The question most people ask of Zoe Muth is how a kid growing up in Seattle in the 1980s found herself playing country music. Certainly the influence of Kurt Cobain and grunge seems to have passed her by. And for that perhaps we should be grateful, because it's clear that, on the evidence of Starlight Hotel, she has something special to offer.
She has a naturally attractive singing voice, and her band the The Lost High Rollers provide a solid bedrock of unfussy, classic country playing. But as always the final and most difficult ingredient is the songs, and that's where Muth makes it sound easy, as there are a handful of tracks here that have an instant sense of familiarity. This is perhaps demonstrated best of all in “Let's Just Be Friends For Tonight”, with mandolin and pedal steel behind a lovely melody and simple but effective lyrics. This is immediately followed by “Before The Night Is Gone”, which although it starts off slower really hooks you in by the time she reaches the chorus.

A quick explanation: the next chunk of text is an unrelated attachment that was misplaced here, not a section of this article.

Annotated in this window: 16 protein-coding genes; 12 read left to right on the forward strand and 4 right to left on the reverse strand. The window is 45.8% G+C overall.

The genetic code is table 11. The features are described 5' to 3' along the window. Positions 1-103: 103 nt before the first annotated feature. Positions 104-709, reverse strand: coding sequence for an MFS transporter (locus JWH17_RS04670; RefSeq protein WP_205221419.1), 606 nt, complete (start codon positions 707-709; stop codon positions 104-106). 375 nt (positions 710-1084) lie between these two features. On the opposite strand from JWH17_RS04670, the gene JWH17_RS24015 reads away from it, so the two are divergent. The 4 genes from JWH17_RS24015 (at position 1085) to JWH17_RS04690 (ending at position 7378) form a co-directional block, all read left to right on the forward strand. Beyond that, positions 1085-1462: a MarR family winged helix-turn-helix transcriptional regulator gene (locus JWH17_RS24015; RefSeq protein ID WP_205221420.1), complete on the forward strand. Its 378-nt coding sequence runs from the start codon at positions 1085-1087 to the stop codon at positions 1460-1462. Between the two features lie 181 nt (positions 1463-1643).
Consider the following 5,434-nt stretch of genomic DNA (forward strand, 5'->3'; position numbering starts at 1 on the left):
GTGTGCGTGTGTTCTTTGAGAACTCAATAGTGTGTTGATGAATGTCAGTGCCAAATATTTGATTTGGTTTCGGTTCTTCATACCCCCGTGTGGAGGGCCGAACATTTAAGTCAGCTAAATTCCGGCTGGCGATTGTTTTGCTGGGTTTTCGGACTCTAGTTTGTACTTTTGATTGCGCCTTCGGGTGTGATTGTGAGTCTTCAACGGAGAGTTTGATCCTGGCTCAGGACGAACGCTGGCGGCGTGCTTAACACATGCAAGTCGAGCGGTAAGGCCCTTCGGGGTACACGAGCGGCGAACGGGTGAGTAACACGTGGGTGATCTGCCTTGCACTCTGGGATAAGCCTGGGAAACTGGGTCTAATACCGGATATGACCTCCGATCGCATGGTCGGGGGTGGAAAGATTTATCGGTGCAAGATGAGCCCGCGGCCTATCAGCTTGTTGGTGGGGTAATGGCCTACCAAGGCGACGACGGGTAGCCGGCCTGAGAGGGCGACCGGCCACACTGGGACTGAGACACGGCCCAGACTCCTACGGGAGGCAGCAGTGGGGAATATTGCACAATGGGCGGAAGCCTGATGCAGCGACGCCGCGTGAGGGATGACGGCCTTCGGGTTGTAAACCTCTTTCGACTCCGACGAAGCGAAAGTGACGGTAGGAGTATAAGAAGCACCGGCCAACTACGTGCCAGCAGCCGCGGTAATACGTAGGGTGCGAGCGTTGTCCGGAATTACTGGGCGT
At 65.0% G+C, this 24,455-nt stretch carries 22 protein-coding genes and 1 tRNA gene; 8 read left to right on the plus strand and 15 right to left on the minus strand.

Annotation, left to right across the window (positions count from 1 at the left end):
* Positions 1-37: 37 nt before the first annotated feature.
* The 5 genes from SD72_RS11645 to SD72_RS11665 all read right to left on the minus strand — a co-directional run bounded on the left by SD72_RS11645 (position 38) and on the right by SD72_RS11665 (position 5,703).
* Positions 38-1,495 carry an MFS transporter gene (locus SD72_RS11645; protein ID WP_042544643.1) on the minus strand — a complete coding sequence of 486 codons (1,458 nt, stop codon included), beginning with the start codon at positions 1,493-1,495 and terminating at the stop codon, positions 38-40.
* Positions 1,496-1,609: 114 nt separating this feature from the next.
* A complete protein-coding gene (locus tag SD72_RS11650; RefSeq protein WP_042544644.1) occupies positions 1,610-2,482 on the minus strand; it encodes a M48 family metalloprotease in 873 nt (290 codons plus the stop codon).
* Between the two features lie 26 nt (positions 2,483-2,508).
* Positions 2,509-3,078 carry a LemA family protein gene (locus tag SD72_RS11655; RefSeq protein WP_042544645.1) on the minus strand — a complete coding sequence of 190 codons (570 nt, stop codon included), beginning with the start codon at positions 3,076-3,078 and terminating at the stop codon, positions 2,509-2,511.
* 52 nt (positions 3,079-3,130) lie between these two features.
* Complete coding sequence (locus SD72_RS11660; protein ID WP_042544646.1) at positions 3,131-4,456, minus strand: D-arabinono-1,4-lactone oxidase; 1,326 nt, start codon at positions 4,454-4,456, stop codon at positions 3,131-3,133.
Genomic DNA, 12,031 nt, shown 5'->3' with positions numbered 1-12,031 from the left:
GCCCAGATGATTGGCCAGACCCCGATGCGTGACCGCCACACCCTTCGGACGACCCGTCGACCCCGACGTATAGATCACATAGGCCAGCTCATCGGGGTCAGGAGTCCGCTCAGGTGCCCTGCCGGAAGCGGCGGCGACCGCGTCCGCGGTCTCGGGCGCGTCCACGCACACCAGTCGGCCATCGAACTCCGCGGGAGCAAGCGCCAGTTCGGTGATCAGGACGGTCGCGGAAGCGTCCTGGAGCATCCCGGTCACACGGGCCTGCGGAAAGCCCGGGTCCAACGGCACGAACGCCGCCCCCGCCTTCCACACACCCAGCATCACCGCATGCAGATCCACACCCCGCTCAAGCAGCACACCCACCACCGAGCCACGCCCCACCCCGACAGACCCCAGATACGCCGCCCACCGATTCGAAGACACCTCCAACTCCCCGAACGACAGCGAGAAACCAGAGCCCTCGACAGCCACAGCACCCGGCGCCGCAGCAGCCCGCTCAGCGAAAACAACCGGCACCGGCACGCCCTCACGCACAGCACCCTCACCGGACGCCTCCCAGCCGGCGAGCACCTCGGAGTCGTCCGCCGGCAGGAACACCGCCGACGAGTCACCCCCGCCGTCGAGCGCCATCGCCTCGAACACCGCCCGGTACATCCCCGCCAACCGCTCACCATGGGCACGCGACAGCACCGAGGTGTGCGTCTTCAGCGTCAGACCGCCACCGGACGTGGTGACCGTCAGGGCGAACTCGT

Dark undercurrents lie beneath the surface of the best of Muth's songs. So when she writes about love, her songs focus on the heartache of breaking up, untrustworthy men, and the pain of being left behind. She puts it well in her song “Whatever's Left”, in a few lines that could be a statement of her musical philosophy: I want to see what's slipped through the holes and the cracks, And you can take what is new, All I want is something true.
Yet there's a brightness about the band's playing throughout that stops it from ever getting dour. And she adds a dash of humour in “If I Can't Trust You With A Quarter (How Can I Trust You With My Heart?)”, which boasts one of those great country song titles. “Harvest Moon Blues” is a simple song built around acoustic guitar and effective “oohing” backing vocals from Joy Mills and Tom Parker from fellow Seattle band The Starlings, while “New Mexico” finds Muth turning in a nice vocal, resisting any temptation to rush the lyrics.
On an album with so much to offer, it's difficult to find fault. The title track “Starlight Hotel” has a guitar solo which is just a little too predictable, but it's a rare false step from her band, who do just about everything right. This is Muth's second album and definitely marks her out as one to watch.